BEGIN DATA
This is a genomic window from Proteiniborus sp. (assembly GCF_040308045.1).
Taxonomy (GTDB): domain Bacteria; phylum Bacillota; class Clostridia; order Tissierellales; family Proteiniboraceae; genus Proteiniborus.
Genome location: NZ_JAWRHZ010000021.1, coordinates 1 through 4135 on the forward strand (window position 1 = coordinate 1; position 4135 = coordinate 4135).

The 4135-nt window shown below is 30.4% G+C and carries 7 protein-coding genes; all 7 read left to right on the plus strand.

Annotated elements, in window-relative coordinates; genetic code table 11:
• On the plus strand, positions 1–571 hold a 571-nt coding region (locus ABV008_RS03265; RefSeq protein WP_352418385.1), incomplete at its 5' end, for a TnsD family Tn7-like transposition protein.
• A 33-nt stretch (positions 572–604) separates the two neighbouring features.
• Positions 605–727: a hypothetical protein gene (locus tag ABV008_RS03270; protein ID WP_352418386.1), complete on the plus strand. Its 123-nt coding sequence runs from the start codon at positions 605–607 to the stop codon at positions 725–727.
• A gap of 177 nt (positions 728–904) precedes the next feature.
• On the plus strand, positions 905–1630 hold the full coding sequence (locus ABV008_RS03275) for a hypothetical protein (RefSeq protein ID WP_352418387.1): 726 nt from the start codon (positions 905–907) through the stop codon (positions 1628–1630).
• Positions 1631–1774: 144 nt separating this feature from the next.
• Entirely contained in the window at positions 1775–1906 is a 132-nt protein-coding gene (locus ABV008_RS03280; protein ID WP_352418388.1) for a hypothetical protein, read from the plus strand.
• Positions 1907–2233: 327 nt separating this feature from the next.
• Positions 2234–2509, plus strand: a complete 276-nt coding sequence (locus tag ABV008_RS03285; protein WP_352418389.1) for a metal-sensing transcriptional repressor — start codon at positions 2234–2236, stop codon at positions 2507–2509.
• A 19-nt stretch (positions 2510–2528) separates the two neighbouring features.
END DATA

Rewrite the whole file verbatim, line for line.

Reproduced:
This is a genomic window from Proteiniborus sp. (assembly GCF_040308045.1).
Taxonomy (GTDB): domain Bacteria; phylum Bacillota; class Clostridia; order Tissierellales; family Proteiniboraceae; genus Proteiniborus.
Genome location: NZ_JAWRHZ010000021.1, coordinates 1 through 4135 on the forward strand (window position 1 = coordinate 1; position 4135 = coordinate 4135).

The 4135-nt window shown below is 30.4% G+C and carries 7 protein-coding genes; all 7 read left to right on the plus strand.

Annotated elements, in window-relative coordinates; genetic code table 11:
• On the plus strand, positions 1–571 hold a 571-nt coding region (locus ABV008_RS03265; RefSeq protein WP_352418385.1), incomplete at its 5' end, for a TnsD family Tn7-like transposition protein.
• A 33-nt stretch (positions 572–604) separates the two neighbouring features.
• Positions 605–727: a hypothetical protein gene (locus tag ABV008_RS03270; protein ID WP_352418386.1), complete on the plus strand. Its 123-nt coding sequence runs from the start codon at positions 605–607 to the stop codon at positions 725–727.
• A gap of 177 nt (positions 728–904) precedes the next feature.
• On the plus strand, positions 905–1630 hold the full coding sequence (locus ABV008_RS03275) for a hypothetical protein (RefSeq protein ID WP_352418387.1): 726 nt from the start codon (positions 905–907) through the stop codon (positions 1628–1630).
• Positions 1631–1774: 144 nt separating this feature from the next.
• Entirely contained in the window at positions 1775–1906 is a 132-nt protein-coding gene (locus ABV008_RS03280; protein ID WP_352418388.1) for a hypothetical protein, read from the plus strand.
• Positions 1907–2233: 327 nt separating this feature from the next.
• Positions 2234–2509, plus strand: a complete 276-nt coding sequence (locus tag ABV008_RS03285; protein WP_352418389.1) for a metal-sensing transcriptional repressor — start codon at positions 2234–2236, stop codon at positions 2507–2509.
• A 19-nt stretch (positions 2510–2528) separates the two neighbouring features.